Much bemused wryness in lefty workplaces across the land as an article in The Guardian goes slightly viral by reporting that people who buy ethical products are more likely to cheat or steal.

The authors of the study construct a highly speculative model of “moral balancing,” postulating that having made one ethical decision we feel licensed to make an unethical one.

But of course the authors cannot isolate the recent experience of having selected an organic product from all the other factors that determine whether we’ll cheat. The kind of person we are before the experiment starts determines both whether we are likely to respond positively to the availability of organic products, and whether we’ll cheat.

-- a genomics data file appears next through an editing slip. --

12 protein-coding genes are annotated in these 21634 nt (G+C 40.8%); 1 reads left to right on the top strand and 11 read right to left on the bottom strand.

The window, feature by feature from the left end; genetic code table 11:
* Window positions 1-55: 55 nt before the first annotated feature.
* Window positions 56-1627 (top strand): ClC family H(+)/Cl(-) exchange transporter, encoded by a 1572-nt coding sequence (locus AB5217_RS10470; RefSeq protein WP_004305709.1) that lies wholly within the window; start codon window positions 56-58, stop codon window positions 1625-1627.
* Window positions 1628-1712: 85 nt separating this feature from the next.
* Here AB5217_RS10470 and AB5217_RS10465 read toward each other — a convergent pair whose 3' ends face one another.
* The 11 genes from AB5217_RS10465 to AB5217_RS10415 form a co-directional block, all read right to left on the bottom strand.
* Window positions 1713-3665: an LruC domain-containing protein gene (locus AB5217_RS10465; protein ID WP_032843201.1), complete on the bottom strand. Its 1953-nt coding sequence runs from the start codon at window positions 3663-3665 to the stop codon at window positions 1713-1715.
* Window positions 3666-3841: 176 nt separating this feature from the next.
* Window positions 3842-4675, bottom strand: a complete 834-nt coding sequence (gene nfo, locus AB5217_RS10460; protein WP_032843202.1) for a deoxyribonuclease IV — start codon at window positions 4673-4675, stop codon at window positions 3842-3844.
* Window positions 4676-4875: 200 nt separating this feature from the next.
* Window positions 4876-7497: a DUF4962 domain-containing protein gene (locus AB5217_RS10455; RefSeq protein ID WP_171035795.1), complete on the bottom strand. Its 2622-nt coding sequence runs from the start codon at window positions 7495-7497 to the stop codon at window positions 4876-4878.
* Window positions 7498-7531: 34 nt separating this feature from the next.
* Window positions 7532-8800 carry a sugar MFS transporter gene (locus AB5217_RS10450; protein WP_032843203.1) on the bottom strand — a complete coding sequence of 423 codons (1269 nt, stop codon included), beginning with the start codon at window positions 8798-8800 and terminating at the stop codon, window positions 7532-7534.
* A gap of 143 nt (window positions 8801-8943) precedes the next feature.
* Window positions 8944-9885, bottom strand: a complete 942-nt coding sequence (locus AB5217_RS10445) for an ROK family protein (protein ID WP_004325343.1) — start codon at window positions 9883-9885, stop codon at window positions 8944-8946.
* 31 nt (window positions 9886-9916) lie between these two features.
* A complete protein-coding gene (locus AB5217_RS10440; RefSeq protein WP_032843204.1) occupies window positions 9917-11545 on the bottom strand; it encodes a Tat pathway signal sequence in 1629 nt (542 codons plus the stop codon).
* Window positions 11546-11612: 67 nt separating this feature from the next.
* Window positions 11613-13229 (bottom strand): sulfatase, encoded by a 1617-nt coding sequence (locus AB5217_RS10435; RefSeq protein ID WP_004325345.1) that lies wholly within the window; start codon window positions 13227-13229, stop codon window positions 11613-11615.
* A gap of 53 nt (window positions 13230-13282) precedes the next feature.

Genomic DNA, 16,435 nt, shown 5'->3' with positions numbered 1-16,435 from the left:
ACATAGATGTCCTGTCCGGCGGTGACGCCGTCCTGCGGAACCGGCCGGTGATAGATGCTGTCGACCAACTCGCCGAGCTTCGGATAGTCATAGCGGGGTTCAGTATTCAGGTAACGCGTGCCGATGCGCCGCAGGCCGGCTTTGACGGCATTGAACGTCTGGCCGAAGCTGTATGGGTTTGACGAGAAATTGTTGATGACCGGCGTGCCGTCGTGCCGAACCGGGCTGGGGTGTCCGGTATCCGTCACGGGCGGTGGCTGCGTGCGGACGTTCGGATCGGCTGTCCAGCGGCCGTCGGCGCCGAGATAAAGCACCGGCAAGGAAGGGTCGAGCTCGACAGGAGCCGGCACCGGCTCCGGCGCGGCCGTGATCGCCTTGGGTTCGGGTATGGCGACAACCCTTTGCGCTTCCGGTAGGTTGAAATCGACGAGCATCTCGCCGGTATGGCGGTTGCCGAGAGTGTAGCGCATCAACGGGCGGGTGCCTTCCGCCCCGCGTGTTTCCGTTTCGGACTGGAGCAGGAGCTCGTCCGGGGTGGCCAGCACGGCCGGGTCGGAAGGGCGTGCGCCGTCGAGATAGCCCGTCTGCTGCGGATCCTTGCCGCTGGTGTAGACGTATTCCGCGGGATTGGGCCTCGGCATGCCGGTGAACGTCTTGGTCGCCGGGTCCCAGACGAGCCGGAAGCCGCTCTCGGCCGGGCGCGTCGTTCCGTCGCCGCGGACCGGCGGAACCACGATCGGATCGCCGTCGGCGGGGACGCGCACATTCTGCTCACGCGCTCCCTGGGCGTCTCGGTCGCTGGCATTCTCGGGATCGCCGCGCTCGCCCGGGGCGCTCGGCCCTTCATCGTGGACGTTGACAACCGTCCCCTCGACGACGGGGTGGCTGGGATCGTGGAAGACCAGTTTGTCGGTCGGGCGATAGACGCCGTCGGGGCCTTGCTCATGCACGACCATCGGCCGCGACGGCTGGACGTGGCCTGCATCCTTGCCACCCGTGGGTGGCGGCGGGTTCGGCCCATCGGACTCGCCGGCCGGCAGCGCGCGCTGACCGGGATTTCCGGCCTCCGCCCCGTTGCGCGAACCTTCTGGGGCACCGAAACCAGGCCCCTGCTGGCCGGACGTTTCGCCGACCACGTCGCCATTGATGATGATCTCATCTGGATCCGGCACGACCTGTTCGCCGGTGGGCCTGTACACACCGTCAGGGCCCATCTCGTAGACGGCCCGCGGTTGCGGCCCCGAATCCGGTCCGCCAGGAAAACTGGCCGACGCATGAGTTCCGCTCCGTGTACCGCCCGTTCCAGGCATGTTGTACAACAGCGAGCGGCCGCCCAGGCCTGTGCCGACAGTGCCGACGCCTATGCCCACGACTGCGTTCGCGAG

What kind of people are likely to have built a positive and familiar association with ethical products? It seems no great leap to suggest that it is the people who routinely buy them in everyday life. And what kind of people are they? The middle and upper class.

So does this study show that working-class people are just nicer people than the well-off?

If so, it wouldn’t be the first to do so.

Gary Dunion

About Gary Dunion

Gary Dunion is the Communications Coordinator for the Scottish Green Party and works for the independent MSPs in the Scottish Parliament.